The first line is the kind of fearmongering buyers are hearing from their realtors: “Houses will never go down and you will be priced out forever if you don’t buy NOW”. The second line broke my heart. As a first-gen immigrant, I know what it’s like to try to figure it out on your own.

So did any of these people have DTI explained to them? From what I can tell, if buyers have heard of DTI at all, it’s just something for lenders to worry about. Childcare, elder care, long commutes, utility costs are not taken into consideration by this ratio. They aren’t told to calculate it for themselves realistically and also take their expenses into account. They aren’t told that it’s a calculation that should help them evaluate the risks behind the decision they’re making. Only the buyer knows their true cost of living.

DTI is something that every buyer should think very carefully about. And yet, I don’t think any real estate professional I spoke to told me how to calculate it, or told me what mine was at different house prices and mortgage rates. I think the only time they mention it is when you exceed their limit. So at some point I had to look it all up for myself.

What’s a DTI Ratio?

DTI Ratio is the debt-to-income ratio. It’s a measure that compares the amount of debt you have to your overall income. Lenders use it to assess whether to give you a loan. As a buyer, it’s worth understanding it to see what your own affordability is. asked me a few questions, then took my entire life savings as downpayment and told me I could buy a $2.3m house. Which of course I laughed heartily at. I have no idea what DTI that represented.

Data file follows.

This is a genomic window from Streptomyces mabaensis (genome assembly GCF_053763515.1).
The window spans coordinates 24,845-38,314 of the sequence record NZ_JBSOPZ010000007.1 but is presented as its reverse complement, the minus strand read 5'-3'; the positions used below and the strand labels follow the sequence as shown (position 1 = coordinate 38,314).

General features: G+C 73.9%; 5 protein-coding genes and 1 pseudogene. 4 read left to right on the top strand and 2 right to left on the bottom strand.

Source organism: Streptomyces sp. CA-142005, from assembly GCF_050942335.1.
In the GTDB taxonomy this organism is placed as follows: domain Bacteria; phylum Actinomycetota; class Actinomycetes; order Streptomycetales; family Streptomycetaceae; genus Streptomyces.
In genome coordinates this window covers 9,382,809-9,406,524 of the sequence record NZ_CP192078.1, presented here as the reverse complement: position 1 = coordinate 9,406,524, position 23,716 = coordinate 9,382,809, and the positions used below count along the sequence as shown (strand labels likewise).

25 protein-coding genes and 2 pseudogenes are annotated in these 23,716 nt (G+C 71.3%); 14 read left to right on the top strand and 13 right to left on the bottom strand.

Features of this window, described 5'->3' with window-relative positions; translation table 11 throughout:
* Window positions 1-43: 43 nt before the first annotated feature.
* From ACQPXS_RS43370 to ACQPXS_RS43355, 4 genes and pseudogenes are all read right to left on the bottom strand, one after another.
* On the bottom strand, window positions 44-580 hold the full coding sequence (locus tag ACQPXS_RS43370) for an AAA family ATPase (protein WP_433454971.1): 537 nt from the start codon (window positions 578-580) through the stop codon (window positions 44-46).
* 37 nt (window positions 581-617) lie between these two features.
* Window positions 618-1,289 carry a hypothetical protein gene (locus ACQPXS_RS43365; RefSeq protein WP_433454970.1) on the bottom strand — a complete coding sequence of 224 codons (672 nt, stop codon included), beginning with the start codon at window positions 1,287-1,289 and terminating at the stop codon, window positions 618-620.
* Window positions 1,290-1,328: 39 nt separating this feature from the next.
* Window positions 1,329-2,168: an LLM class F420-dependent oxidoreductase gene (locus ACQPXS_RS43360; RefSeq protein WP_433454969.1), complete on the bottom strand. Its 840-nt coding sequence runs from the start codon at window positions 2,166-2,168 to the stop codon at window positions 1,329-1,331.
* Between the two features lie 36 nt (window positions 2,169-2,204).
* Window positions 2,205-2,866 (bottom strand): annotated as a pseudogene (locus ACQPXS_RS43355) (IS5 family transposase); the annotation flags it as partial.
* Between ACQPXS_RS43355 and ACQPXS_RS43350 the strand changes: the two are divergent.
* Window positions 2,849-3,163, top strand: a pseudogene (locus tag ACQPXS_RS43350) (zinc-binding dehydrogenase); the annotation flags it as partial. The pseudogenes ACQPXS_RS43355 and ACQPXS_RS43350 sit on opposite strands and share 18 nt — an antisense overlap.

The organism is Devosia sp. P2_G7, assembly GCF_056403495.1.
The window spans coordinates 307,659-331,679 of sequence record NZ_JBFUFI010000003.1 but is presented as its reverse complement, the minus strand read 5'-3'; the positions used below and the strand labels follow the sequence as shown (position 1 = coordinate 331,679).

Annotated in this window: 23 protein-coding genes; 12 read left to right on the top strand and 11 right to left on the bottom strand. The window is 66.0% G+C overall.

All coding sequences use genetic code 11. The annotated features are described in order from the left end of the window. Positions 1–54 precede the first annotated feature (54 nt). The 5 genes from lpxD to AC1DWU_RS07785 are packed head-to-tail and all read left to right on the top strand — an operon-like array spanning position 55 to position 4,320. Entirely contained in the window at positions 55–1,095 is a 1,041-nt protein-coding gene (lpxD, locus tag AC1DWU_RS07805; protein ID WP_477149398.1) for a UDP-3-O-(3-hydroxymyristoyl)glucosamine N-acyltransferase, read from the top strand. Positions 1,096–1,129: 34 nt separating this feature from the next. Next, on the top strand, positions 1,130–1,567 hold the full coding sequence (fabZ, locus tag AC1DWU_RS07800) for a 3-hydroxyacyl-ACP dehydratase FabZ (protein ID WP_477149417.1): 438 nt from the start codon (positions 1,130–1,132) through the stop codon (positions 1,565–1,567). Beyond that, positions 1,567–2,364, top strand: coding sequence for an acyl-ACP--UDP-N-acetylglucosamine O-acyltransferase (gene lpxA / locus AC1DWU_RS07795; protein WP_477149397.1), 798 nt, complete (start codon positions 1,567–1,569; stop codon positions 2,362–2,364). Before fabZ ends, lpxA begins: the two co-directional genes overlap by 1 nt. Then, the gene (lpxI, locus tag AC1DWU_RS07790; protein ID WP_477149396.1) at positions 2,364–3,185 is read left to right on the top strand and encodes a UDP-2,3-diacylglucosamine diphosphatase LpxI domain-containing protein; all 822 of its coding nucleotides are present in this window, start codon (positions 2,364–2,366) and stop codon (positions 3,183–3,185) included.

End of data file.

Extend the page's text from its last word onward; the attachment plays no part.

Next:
My lender asked me what price range I was looking in and gave me the rates and mortgage payment at that price. To her credit, she walked me through the full worksheet with closing costs. But she did not tell me what my DTI was for the two extremes of my price range of $850k – $1m.

To his credit, my financial adviser did tell me to take what income I have left over after retirement savings and monthly expenses, and add that to my rent, and that should tell me what I’m able to pay. That still could put me in a tough position but at least it keeps aside both savings and expenses. Notably, he is not a real estate professional.

What’s a “good” DTI?

Eventually I did learn how to calculate DTI. Here’s a good article from Investopedia if you want to do the same. I found for my price range, my DTI ranged from 24-28% which is not terrible.

However, Investopedia also says the following, “Lenders prefer to see a debt-to-income ratio smaller than 36%, with no more than 28% of that debt going towards servicing your mortgage.” So actually, I am at the edge of affordability if I buy at the top of my range.

This surprised me. Why? I guess I thought I was richer than I am. I have zero debt and make a good salary and save a lot. But hey, this is California and houses are expensive. So even if this seems very NORMAL around here, it is worth realizing that as mortgage rates go up, even I would be stretching.

This led me to temper my enthusiasm and take a step back from that end of the range as mortgage rates go up. I think it’s a valuable calculation for any buyer to make for themselves.

Disclaimer: I’m an idiot first time home buyer. I’ve never taken an econ class in my life. I’m just sharing what I see and learn as it happens. I am 100% certain I will get things wrong, so don’t take any of this as the golden truth.